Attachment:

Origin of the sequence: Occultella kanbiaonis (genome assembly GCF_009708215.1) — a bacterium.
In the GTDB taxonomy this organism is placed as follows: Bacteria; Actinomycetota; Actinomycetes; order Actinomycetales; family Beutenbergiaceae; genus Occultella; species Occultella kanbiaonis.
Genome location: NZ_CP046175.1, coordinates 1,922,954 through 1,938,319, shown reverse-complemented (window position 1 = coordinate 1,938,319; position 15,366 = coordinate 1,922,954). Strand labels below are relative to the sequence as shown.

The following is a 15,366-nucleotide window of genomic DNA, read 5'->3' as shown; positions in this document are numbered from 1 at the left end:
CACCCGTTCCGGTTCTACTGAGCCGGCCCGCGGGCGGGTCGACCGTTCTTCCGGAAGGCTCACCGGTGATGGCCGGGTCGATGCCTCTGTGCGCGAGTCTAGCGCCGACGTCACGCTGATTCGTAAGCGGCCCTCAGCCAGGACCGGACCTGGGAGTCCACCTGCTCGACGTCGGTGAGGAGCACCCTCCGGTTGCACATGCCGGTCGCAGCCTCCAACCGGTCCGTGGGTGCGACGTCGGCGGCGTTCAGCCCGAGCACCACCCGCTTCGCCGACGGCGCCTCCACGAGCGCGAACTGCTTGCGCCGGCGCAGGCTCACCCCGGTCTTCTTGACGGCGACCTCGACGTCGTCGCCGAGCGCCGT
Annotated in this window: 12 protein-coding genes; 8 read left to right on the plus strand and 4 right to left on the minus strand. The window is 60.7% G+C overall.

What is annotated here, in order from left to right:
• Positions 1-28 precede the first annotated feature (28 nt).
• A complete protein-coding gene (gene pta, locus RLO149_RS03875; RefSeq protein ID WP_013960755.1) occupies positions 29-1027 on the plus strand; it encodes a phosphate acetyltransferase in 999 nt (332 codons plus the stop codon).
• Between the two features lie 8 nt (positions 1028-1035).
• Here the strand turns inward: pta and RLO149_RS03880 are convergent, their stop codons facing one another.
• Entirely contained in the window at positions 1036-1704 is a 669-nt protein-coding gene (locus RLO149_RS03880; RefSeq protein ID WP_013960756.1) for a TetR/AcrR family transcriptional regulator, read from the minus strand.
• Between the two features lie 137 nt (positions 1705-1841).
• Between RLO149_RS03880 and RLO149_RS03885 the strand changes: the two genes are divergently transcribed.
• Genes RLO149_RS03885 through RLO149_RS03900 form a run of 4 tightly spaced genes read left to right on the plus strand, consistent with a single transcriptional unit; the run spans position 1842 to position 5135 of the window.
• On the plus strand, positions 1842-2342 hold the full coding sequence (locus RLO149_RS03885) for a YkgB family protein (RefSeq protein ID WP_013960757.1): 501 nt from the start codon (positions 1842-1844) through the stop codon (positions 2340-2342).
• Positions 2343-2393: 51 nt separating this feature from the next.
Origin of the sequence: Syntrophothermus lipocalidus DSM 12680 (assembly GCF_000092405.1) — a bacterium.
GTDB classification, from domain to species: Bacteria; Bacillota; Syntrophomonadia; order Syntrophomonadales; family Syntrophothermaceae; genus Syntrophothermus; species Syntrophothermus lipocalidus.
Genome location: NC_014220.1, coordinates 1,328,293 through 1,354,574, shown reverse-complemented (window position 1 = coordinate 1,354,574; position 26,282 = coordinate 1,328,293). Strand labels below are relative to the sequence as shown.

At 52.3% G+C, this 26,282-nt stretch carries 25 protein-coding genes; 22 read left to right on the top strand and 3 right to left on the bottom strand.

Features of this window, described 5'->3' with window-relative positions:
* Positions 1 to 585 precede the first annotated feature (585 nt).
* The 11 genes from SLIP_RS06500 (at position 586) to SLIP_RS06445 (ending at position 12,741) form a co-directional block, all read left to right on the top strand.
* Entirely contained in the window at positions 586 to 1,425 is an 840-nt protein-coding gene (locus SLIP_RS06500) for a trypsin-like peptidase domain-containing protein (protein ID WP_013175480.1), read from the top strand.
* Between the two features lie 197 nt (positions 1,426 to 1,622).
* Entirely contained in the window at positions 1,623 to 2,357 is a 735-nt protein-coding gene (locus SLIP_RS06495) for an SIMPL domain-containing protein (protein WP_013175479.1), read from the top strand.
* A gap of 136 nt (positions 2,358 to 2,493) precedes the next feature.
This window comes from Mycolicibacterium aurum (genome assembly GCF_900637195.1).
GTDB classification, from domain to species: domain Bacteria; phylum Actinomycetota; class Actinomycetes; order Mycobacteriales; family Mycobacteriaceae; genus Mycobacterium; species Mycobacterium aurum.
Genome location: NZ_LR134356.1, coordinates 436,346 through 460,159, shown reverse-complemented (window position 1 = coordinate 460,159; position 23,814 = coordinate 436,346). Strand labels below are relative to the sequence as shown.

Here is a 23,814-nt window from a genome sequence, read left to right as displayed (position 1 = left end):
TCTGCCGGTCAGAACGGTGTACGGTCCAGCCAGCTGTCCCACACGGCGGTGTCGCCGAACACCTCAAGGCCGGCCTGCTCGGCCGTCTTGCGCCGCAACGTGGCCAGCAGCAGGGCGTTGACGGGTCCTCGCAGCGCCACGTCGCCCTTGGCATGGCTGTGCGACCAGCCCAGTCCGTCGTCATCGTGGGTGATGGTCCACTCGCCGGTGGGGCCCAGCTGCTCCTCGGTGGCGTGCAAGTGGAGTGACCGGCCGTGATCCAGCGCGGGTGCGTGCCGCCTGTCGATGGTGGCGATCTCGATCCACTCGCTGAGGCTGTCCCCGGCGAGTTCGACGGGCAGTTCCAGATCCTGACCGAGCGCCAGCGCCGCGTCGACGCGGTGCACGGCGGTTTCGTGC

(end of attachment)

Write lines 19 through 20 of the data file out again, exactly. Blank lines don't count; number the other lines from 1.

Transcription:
GTDB classification, from domain to species: Bacteria; Bacillota; Syntrophomonadia; order Syntrophomonadales; family Syntrophothermaceae; genus Syntrophothermus; species Syntrophothermus lipocalidus.
Genome location: NC_014220.1, coordinates 1,328,293 through 1,354,574, shown reverse-complemented (window position 1 = coordinate 1,354,574; position 26,282 = coordinate 1,328,293). Strand labels below are relative to the sequence as shown.